It’s been a while since we last heard from Australian Sam Bean, in fact it was his appearance with London outfit The Antichrist Imperium that particularly caught our attention. As well as them and time in industrial grind bastards The Berzerker he is best known for his near enough solo project The Senseless. They have been rather quiet since last album ‘The Floating World’ but have now gone and unleashed their third on an unsuspecting world, well it certainly was a surprise for me when it landed on the doorstep as I had all but forgotten about them. Last time around Sam did have some help in the drumming department courtesy of Leon Macey whose band Mithras he had also helped out on in the past. With Mithras having had their own line-up shuffles whilst striving to get recent album ‘On Strange Loops’ out along with some live dates it’s no real surprise to see Sam going it alone this time around.

What you get from The Senseless are essentially a massive wall of technical guitar shredding along with some deathly vocals. ‘This Town Will Kill Us’ takes us into a smog filled urban environment via samples before the melodic and twisting assault eases in. Musically unlike the subject matter and growls getting the song title across we are in what can only be described as an upbeat place. It all feels joyous and positive as things spiral away and it also comes across as though the artist is really enjoying having unleashed things and being back in the helm. Although far from djenty or anything like that things co-exist here stylistically with all the sort of bands such as Periphery and their ilk. For me though the nearest comparison has always been Devin Townsend and Sam has that untapped creative eccentricity about the way he plays in line with that particular unhinged virtuoso. Things may not be quite as manic as the near Strapping Young Lad volatility of the last album and tracks like ‘Safe Passage’ are left to flow in an abandoned sprawl hitting peaks and climbing gracefully rather than at an all-out metabolic speed. At times and as the album continues it feels like Sam has been riding the great waves down under as his guitar work is allowed to forge up and onwards climbing higher and higher before plummeting down the other side into near oblivion and wipe-out. This is probably an image indelibly formed in the mind left-over from the cover art of 1st album ‘In The Realm Of The Senses’ for those who remember it way back in 2007 via Anticulture Records. The sudden stop on the previously mentioned track does sound totally wrong though and the abrupt down tools made me wonder if he had landed straight in the jaws of a Great White.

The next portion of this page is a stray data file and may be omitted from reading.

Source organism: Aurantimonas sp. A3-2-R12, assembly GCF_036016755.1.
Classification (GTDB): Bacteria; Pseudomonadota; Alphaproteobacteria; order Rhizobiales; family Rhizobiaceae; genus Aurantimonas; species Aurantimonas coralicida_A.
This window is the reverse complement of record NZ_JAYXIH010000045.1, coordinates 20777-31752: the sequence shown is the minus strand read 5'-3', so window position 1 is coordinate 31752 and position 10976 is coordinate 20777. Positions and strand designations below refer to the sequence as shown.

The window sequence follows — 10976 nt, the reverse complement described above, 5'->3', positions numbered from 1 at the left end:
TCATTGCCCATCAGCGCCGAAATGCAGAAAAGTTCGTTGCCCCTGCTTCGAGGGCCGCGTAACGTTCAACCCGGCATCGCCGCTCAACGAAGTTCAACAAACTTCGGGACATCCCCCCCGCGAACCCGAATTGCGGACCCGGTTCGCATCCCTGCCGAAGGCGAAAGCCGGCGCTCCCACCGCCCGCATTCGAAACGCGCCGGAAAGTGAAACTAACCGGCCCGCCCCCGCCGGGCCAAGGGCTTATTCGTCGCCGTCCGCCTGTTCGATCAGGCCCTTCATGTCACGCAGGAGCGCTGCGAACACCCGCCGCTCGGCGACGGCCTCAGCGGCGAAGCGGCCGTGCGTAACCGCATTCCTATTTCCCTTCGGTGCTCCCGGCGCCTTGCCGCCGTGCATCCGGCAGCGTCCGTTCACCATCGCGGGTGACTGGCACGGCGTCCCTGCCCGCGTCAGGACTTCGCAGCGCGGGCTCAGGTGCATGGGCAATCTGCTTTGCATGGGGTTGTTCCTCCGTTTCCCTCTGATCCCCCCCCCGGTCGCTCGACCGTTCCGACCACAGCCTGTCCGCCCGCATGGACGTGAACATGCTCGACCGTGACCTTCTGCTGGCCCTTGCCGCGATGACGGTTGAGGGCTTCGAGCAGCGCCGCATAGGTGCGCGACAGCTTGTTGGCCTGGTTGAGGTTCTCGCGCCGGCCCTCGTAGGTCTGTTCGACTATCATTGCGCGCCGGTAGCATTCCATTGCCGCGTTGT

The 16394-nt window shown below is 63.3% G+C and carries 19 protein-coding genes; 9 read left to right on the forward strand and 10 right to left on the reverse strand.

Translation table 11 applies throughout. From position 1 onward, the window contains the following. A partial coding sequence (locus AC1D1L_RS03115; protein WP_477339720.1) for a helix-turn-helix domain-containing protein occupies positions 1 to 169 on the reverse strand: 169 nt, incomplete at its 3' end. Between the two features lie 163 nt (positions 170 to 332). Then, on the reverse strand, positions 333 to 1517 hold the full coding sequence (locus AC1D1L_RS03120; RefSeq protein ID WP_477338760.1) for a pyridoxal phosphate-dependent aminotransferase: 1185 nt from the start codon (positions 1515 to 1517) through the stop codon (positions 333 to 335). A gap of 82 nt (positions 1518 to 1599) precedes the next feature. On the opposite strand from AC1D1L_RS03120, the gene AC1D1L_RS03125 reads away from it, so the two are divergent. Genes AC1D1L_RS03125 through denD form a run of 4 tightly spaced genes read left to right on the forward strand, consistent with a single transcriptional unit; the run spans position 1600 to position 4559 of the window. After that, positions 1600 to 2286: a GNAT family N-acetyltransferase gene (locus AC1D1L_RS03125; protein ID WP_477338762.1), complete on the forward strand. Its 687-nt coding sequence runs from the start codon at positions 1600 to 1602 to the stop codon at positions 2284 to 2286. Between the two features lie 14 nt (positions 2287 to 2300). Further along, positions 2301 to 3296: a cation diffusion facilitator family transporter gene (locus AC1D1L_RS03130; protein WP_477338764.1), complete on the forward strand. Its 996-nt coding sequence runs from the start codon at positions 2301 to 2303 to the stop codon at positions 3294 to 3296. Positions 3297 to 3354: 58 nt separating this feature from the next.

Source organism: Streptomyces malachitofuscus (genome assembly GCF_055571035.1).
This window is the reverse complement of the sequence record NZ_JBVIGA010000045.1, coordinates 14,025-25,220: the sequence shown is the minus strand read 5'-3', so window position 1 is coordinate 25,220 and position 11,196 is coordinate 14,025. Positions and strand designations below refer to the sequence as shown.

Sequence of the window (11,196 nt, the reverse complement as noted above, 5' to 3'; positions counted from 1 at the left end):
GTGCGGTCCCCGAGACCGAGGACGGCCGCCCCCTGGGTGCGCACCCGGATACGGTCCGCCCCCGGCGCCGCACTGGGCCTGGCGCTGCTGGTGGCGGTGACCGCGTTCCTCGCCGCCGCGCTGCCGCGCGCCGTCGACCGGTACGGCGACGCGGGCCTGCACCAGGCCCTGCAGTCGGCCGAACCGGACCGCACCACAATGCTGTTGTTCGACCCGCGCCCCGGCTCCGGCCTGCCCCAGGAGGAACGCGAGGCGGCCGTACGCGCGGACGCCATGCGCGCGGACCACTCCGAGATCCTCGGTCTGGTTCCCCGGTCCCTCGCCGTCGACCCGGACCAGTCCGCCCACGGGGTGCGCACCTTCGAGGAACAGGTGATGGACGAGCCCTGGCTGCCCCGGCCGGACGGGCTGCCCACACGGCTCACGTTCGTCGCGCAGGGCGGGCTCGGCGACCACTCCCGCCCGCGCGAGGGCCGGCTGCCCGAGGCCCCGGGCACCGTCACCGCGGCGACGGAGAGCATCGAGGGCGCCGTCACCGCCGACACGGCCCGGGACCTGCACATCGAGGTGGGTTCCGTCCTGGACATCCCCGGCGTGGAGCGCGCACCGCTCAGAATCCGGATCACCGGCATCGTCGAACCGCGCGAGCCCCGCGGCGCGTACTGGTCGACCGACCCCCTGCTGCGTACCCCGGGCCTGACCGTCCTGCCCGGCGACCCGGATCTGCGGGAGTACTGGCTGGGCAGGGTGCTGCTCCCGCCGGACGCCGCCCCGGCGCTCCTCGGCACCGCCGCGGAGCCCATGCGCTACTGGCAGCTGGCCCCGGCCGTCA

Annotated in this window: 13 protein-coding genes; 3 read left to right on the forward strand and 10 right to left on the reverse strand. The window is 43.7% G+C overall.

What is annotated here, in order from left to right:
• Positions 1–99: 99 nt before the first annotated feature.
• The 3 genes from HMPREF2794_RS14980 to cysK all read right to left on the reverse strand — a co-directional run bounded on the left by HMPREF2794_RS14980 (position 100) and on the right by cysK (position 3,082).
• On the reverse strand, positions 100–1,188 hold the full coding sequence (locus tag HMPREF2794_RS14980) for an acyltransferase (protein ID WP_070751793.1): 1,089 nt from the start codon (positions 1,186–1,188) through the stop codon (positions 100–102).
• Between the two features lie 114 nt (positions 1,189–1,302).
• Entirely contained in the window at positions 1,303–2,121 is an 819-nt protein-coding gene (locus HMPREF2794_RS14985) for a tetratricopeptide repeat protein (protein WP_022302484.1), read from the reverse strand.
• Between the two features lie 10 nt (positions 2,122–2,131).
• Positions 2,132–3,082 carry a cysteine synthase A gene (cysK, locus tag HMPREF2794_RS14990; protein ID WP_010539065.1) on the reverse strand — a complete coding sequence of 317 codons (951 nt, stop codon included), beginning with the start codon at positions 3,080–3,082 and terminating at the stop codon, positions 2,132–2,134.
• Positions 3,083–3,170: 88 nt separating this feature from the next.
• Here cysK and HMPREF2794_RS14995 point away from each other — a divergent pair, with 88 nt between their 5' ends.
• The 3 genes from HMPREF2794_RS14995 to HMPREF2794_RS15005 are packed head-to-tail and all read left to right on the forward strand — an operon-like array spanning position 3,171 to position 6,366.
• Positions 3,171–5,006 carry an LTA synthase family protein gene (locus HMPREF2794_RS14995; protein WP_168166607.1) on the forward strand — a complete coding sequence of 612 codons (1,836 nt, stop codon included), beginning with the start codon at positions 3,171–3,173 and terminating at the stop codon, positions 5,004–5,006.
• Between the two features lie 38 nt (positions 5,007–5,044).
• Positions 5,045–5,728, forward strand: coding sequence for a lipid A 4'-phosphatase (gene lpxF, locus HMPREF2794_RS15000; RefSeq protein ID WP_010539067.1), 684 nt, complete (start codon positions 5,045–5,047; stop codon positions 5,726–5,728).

Luckily he recovers to forge ahead and the low growls vocally joust with the tsunami of riff work, always with melody at their foremost. You have little choice here but to grip hold of the nearest groove and hang on for dear life and see where it is going to take you, hoping for some sort of desert island drop off and salvation. Rhythms and musical motifs are in constant flux, sometimes giving you the impression that you have heard them before and at others just allowing you to revel in the sudden and manic energy and frenzied zeal at their heart. The downside here as far as I am concerned is that I didn’t find quite so much diversity as previously with everything blending into a continuous blur (for instance the last album had a distinct stand out segment of street punk blended into it) and to be true I could have done with something along those lines here. Also with a good 15 minutes more material than on previous albums the length of this did leave me feeling a little bit dizzy and I could have handled a more compact album a lot easier.

That’s all just personal though and the album has a huge amount of precision and expert playing in it to keep both the shred-heads and the death metal fans looking for something a bit different right on the edge of their seats.

(7/10 Pete Woods)